The 802.11k protocol provides mechanisms for APs and clients to dynamically measure the available radio resources by sending neighbor reports, beacon reports, and link measurement reports to each other. This allows the APs and clients to understand the RF environment and helps the client to take improved roaming decisions.
Neighbor Report Request/Response
Neighbor Requests are sent by an 802.11K-capable client to its 802.11K-capable AP. The AP responds with a Neighbor Report. The Neighbor Report contains the details of the neighboring BSSIDs heard by the AP (using Aruba’s proprietary algorithm Adaptive Radio Management in controllers).
For each neighbor, the Neighbor Report also includes a BSS Transition Preference IE. This field conveys a comparative transition preference of the neighbor AP from the point of view of resources available on it – that is, how suitable a particular neighbor AP would be for the client to transition to it.
An 802.11K-capable AP will send Beacon Requests to its 802.11K clients (Don’t confuse this with the regular beacon frame). These are not beacon frames, instead these are unicast Measure Requests type known as Beacon Request which are sent less frequent than Beacon frames. On Aruba controllers the default timer to send these frames are 60 seconds.
This frame includes the measurement parameters (like channel number, measurement mode and duration, various subelements).
Attached snippet of Beacon Request (later in the blog)
Link Measurement Request/Report:
TPC Report : This report contain the transmit power and link margin information which helps to understand the attenuation in the link.
Access Points (in my case) also sends a Link Measurement Request frame to request Clients so they can respond with a frame (Link Measurement Report) containing a TPC report. The Link Measurement Report also contains antenna ID and signal quality.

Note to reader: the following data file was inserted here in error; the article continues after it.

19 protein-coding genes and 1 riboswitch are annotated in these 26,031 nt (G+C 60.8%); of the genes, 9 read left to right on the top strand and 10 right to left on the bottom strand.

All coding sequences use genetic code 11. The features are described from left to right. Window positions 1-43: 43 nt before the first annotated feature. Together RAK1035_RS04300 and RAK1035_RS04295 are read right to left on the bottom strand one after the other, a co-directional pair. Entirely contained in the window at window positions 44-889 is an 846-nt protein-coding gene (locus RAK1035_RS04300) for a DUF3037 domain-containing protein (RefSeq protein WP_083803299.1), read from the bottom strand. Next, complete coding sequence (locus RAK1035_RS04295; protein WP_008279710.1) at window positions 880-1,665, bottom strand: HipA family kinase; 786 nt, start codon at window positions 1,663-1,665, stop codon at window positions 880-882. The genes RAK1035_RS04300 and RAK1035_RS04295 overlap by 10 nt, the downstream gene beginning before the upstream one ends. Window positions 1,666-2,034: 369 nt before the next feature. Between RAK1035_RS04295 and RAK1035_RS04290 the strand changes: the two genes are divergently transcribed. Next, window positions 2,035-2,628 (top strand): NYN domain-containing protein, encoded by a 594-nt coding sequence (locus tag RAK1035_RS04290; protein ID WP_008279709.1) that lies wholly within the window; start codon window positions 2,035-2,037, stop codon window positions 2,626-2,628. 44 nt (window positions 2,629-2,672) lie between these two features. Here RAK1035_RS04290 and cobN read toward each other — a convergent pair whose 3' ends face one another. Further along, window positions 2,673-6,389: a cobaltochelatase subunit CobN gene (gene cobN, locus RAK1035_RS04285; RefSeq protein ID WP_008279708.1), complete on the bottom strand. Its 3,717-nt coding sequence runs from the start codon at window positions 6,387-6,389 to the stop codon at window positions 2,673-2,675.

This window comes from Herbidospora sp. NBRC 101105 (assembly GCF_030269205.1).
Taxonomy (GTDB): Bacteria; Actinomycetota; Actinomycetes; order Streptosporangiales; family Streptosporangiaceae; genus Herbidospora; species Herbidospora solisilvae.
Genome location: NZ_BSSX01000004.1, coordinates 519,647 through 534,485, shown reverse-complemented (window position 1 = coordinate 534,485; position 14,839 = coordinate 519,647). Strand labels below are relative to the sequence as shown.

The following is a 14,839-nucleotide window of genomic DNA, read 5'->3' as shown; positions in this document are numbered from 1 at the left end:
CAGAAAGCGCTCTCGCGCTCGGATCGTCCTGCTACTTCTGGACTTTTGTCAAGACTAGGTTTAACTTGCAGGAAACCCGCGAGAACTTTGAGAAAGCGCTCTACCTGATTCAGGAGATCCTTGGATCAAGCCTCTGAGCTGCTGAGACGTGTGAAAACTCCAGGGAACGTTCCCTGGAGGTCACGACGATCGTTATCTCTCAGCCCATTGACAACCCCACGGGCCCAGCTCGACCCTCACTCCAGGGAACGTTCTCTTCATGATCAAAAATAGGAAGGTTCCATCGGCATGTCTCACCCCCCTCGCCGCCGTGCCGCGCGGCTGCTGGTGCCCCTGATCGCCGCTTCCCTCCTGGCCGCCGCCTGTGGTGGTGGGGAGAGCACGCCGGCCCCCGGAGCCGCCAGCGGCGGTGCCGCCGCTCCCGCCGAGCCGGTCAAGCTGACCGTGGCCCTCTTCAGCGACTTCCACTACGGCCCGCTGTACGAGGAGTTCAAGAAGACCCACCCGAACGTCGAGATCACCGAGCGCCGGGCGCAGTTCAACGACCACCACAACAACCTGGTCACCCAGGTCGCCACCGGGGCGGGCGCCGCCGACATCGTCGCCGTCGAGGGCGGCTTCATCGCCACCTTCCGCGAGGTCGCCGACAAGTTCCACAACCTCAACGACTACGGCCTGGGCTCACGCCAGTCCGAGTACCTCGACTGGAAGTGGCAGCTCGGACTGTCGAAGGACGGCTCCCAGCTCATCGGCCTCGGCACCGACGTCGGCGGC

Below is how the Aruba config for 802.11k looks like.
For both the AP’s we can see the controller displays the flag set to K which indicates 802.11K is enabled.
Here is my setup :
AP BSSID – 94:64:24:8a:36:81
Client MAC – fc:d9:08:17:59:66
After enabling 802.11k on the Aruba controller’s virtual AP profile, the beacon frame starts advertising its capability of Radio Resource Management features.
I have captured and attached a snippet of beacon frame with the 802.11K enabled and disabled to highlight the the addition capabilities that we can notice.
Expanded Beacon Capabilities
Additional Beacon fields
Additional Beacon fields :
Probe Request :
The client first tries to connect to Saturn-VHT SSID, so broadcasting a probe request.
Clients gets response from all the AP’s that heard the client’s Probe Request and the response frame as well AP advertises its capability of supporting Radio Management capabilities.
Clients decides to connect to the BSSID – 1c:28:af:7d:eb:f0, and defines it capabilities of Radio Management under the tagged parameters.
Neighbor Report Request – Action Frame (Client to AP)
Here we can see that the client requested for the neighbor report from the AP
The Neighbor Report Request frame uses the Action frame and is transmitted by a STA requesting information in the Neighbor Report about neighboring APs.
Neighbor Report Response – Action Frame (AP to Client) :
Now AP responds to the Neighbor request frame from the client with a Neighbor response frame, stating all the information it was able to gather about the neighboring AP/AP’s (in this case I am only using 2 AP’s, so AP1 shares all the information about AP2- BSSID-00:4e:35:c7:06:50).
Beacon Request – Action Frame (NOT A BEACON FRAME)
Link Measurement Request – Action Frame (AP to Client) :
Link Measurement Response – Action Frame (Client to AP) :
Here are some useful Aruba specific commands :